Here is another such tall-tale opera, by a composer whose own life story was full of all-too-real drama. Laci Boldemann (1921-69) was born in Helsinki to a distinguished family that was half-Swedish, half-German. His grandfather Arvid Järnefelt was a well-known Swedish author whose sister Aino was married to the composer Sibelius. Boldemann studied in Germany, then in England and Sweden, but, because of his German father, was conscripted into the Nazi army. He became gravely ill on the eastern front. Later, in Italy, he deserted and was brought to the United States and put in a prison camp. After war’s end, he settled in Sweden, where his maternal grandparents lived. He succeeded in having a number of his works performed by major orchestras and opera companies in Germany and Sweden. But he died suddenly from complications after a gallstone surgery in Munich when he was only 48.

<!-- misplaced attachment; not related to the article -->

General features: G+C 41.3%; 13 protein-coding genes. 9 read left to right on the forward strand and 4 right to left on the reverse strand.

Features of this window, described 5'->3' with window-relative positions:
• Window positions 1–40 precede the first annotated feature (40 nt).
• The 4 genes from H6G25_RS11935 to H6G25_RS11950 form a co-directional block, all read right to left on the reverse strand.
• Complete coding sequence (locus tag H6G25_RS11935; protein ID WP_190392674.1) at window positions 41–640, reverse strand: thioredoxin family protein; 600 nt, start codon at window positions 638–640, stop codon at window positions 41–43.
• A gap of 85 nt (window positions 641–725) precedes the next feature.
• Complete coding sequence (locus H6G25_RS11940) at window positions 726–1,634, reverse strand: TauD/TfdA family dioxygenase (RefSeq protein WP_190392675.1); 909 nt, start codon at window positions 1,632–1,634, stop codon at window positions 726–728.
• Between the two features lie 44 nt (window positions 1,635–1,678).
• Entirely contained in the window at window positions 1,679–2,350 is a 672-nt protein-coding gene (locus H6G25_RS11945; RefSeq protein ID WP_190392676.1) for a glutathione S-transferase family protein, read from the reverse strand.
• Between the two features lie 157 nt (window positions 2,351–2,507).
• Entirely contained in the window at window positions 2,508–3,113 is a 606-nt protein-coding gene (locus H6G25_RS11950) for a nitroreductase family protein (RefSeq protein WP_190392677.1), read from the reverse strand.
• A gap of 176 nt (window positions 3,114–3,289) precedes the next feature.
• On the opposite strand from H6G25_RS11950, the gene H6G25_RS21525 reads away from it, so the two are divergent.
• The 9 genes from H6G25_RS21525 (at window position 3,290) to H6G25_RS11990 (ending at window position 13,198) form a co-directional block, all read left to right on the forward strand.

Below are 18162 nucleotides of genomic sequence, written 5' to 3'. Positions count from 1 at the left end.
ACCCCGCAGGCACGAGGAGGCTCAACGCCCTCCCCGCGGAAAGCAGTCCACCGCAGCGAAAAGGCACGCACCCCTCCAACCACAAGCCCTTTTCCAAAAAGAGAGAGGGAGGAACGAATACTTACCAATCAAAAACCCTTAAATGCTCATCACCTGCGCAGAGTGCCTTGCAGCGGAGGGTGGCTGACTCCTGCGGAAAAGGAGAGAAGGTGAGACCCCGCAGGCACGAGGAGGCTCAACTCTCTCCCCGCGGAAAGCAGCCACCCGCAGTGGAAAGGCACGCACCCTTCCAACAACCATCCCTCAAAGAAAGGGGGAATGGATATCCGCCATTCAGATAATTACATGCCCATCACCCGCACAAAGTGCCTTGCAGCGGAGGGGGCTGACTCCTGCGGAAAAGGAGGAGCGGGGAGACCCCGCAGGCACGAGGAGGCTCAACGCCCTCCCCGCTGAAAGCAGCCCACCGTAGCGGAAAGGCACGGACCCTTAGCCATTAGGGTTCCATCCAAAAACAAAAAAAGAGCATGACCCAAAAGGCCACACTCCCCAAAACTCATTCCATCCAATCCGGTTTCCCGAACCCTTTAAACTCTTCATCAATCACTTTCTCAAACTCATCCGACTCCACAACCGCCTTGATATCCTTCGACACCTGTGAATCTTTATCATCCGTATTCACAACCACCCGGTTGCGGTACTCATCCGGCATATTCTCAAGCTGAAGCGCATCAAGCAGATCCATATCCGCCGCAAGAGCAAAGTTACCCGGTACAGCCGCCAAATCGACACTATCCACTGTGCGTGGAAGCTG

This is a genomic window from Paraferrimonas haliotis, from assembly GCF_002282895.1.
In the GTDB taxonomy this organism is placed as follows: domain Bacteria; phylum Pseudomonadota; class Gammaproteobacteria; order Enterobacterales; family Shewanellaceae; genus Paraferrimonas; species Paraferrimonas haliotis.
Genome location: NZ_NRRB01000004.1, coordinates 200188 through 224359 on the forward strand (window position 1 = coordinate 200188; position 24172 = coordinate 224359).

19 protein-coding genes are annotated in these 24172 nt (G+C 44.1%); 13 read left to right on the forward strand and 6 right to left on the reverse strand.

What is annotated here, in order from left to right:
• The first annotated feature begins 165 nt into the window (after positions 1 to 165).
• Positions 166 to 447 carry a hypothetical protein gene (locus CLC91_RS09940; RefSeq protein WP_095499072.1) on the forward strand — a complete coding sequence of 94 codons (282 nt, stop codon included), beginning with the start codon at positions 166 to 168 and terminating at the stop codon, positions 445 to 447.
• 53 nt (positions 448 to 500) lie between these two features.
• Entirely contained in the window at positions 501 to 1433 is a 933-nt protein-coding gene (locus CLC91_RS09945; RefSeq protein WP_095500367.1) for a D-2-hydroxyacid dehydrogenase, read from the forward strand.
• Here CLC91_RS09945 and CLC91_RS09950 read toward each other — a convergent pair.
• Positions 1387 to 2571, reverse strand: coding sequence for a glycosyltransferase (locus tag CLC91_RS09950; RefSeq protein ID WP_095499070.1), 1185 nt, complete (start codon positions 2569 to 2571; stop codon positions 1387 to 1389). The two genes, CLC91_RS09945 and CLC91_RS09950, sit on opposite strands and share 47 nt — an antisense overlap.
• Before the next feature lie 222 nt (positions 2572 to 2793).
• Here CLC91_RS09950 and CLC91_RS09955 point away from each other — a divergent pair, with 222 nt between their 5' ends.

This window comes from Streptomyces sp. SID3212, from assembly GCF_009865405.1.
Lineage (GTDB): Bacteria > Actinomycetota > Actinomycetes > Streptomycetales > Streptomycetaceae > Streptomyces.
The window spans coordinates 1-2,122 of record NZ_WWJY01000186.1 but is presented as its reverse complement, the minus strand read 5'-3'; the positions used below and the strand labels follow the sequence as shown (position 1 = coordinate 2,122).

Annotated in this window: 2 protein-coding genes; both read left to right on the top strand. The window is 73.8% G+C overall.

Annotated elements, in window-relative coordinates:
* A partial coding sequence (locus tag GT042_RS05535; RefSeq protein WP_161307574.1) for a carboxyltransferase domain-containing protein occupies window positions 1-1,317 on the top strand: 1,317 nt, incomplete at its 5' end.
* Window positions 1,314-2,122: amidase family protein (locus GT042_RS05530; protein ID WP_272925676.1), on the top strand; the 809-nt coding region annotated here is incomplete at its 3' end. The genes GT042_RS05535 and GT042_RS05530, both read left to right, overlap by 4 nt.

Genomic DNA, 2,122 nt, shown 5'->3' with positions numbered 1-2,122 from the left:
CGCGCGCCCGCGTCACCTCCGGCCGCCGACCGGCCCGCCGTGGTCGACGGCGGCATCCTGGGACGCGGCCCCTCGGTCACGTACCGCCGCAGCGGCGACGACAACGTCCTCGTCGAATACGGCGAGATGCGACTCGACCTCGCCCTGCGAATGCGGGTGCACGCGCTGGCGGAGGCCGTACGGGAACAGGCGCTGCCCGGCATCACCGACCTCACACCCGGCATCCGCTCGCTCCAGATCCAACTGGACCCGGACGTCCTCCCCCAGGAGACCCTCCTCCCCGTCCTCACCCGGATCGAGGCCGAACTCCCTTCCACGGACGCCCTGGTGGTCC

Black Is White, Said the Emperor (Svart är vitt, sa kejsaren) is the first of his two full-length operas. The present recording was made at the world-premiere performance, on January 1, 1965, at the Royal Opera in Stockholm. (It can be heard, broken into numerous segments, on YouTube.) The scenario was drafted by Laci’s wife Karin. It was fleshed out into a libretto by Lennart Hellsing, a noted author of children’s books and nonsense literature. The informative notes are by Marcus Boldemann, presumably Laci and Karin’s son.